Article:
SPECIAL- Throne room: Architects re-draw the bathroom



Bedrooms range from humble bunks to lavish boudoirs;
kitchens run the gamut from a single hot plate to vast temples to the cooking
gods filled with every state-of-the-art convenience; and dining rooms can be
anything from the space in front of the television to giant halls seating dozens
of guests for a five-course meal. But one room in modern houses offers very
little variation in design.

No matter whether it's a studio apartment or an eight-figure mansion, the
bathroom is a sink, a toilet, and a place to bathe. True, other rooms in the
house have their essential elements, but whether it's for practicality or simply
convention, it seems homeowners and architects alike apply the least amount of
imagination to the bathroom. One architect we interviewed even says, "I actually
get bored designing bathrooms."

But undeterred, we pressed on and found two architects who are thinking
outside the water closet.

Baskets instead of a medicine chest?

Towel warmers?

A window in theshower?

They're all in a day's designing for these two pioneers of the powder room.
But what's more radical than any individual aspect of the designs they showed us
was the unifying concept they reached independently: blurring the line between
the natural and man-made worlds to re-imagine the bathroom as a treehouse








It's typical that Jeff Dreyfus prioritizes both privacy and storage for
personal items when he designs a bathroom. How he does it is what's surprising.

"Daylight is very important to me because bathrooms have turned into such
predictable, cluttered, and claustrophobic spaces," he says, "They ought to be
fun places where you want to be."

So when restoring his own 1930s-era Charlottesville house along with partner
Bob Headrick, Dreyfus decided to convert a bedroom into a master bath to indulge
his desire for a spacious oasis from the day-to-day grind. The result is a room
that looks decidedly minimalist, even typical upon first glance. However, it
quickly reveals some quirks.

For one thing, Dreyfus guaranteed that nobody would ever go through his
medicine cabinet– there is none. Instead, he decided to install baskets on the
back of a door leading to the washer and dryer, immediately
the sink.

"People say, 'I'm used to having everything in front of me,' but it's really
no more effort to turn around, walk a step, and get what you need," says
Dreyfus. "It's more appropriate for the way we live now: uncluttered and

That sums up the effect Dreyfus intended. In keeping with the idea of natural
simplicity, he made an effort to keep the space open for natural light and
intrude as few individual design elements as possible.

Instead of two separate sinks, there is one long trough with two faucets.
Instead of lighting fixtures hanging from the ceiling, he put lights inside the
top of a short wall that divides the sink from the shower. Instead of a curtain
or glass door, a short wall separates the shower from the rest of the room.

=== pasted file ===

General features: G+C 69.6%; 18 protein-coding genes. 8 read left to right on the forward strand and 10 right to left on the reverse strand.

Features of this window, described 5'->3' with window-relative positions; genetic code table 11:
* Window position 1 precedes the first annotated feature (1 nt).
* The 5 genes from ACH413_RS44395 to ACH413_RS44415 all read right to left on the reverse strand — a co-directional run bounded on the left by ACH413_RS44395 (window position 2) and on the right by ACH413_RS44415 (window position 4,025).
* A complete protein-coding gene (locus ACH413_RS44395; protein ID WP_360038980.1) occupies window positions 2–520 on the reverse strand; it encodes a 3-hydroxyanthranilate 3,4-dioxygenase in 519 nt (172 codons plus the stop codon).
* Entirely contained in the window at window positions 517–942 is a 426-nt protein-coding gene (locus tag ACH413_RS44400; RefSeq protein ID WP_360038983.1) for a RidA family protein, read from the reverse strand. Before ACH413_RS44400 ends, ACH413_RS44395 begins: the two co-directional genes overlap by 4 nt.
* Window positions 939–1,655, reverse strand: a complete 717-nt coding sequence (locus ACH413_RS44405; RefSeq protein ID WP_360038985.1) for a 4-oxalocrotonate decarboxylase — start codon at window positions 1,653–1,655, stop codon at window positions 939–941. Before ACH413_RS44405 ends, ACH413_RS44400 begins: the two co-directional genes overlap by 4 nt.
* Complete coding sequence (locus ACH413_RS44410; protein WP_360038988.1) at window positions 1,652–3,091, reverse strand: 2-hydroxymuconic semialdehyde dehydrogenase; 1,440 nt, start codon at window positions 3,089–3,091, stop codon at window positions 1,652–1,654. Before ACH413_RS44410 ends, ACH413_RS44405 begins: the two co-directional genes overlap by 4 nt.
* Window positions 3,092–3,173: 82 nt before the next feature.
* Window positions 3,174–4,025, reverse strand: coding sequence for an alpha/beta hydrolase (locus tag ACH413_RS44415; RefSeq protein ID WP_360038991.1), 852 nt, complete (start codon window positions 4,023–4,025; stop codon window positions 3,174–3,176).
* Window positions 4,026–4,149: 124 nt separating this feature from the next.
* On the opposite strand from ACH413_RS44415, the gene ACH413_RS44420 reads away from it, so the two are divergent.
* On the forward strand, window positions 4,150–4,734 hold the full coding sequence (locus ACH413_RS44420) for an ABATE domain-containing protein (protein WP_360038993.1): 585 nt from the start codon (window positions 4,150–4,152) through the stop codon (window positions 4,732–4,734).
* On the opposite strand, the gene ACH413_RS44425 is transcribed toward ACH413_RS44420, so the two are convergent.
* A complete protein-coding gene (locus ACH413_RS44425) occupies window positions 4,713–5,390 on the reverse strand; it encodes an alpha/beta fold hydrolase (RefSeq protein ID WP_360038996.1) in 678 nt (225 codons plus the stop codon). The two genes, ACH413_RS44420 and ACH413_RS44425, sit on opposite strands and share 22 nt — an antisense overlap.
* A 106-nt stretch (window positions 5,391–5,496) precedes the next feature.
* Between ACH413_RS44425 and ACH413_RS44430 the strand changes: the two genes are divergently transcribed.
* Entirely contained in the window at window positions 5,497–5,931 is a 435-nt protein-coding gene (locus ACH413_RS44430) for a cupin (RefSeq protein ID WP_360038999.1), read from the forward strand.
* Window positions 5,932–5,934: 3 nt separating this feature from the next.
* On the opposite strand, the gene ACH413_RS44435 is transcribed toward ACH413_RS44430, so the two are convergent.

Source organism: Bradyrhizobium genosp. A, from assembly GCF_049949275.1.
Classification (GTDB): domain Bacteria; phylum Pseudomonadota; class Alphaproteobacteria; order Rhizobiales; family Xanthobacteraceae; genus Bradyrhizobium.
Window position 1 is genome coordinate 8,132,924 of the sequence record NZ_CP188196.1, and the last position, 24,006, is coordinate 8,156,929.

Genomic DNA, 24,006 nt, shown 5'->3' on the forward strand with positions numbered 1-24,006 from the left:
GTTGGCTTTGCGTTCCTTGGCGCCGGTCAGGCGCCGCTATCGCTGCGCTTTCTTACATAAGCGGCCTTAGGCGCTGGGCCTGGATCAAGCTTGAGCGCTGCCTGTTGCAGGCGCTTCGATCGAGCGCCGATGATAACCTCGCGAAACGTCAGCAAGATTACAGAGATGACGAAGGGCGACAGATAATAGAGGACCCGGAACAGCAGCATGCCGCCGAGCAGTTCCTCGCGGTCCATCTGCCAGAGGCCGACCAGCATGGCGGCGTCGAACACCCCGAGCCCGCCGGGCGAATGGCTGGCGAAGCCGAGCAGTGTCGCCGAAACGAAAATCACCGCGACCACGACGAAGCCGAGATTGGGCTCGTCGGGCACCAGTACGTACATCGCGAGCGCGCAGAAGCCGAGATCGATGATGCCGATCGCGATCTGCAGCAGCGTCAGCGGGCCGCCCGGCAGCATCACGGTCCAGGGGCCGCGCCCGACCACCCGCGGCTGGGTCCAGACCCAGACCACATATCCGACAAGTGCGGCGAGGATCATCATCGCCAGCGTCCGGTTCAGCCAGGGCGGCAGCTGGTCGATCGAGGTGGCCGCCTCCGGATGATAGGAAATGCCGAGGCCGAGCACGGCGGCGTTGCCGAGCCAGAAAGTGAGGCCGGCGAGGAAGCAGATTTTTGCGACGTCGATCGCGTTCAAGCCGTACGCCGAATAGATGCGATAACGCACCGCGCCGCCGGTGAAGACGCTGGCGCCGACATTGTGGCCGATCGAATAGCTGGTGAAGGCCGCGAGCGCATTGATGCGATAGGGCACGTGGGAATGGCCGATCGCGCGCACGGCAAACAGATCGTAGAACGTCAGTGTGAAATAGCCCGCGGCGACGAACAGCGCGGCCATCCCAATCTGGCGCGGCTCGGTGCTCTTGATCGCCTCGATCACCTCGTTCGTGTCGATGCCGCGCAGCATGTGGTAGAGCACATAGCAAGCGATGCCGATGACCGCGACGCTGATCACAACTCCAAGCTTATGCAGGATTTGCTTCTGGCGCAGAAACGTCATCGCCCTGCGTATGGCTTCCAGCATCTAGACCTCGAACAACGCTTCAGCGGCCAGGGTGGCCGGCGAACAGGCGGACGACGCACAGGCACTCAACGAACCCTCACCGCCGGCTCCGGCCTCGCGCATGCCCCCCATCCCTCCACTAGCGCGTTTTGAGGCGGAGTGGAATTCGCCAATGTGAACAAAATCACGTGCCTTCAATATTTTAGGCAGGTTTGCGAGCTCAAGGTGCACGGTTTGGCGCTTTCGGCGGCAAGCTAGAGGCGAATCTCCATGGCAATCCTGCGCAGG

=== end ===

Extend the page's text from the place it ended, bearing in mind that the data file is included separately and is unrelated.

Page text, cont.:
Making the short walk around the wall sheds light on the room's most uncommon
feature: a window in
the shower.

"We used the existing window from the bedroom, and it's nice for bringing a
lot of daylight in," says Dreyfus.

The window not only lets the sunshine in: it offers a view of lush greenery
behind the house that Dreyfus says he looks forward to every morning.
Additionally, he says it assures the only peeping going on back there is at the

"We don't have any neighbors out that window," he says, "but if somebody's
coming to do some work on the house, we want to be aware."


Candace Smith



Candace Smith doesn't necessarily consider herself an architect who's at one
with nature.

"Each bathroom design is meant to respond to the client's needs," she says.
"I've done everything from French doors leading outside to curved ceilings. It's
really a matter of the feel the client wants."

However, in the case of an addition she designed for UVA law professor Mimi
Riley and her family's 1984 Albemarle home, a bucolic feel was exactly what the
doctor (of laws) ordered.

"I wanted to feel away from it all," Riley explains. "We knew the bathroom
was going to be above the sunroom we were putting in on the first floor, so we
wanted to retain a fair amount of that feeling."

With that initial vision, Riley and Smith collaborated on a room that was
right up Smith's alley.

"I got to use a lot of the features I like to put into the bath: a private
room for the toilet– a water closet, as I like to call it– a nice big window,
a large shower, two different vanities so both partners can be as neat or as
messy as they want without getting into each other's faces," she says. "It has
all the natural light and space that a bath should have."

While compromises due to budget and space are par for the course on any
project, there was one element Riley succeeded in getting exactly as she had
dreamed it would be: a tub from which she could look out on the forest behind
her house.

"I wanted it to feel like a treehouse, and that has definitely happened," she
says. "You really do feel like you're out in the woods sitting there. We even
put stone in instead of glass tile to add to that feel. It's a great refuge away
from everything, and it's remarkably private."

Of course, not every aspect of the room occurs in nature.

"They have towel warmers in there now," says Smith. "It fits with the whole
warmth of the space."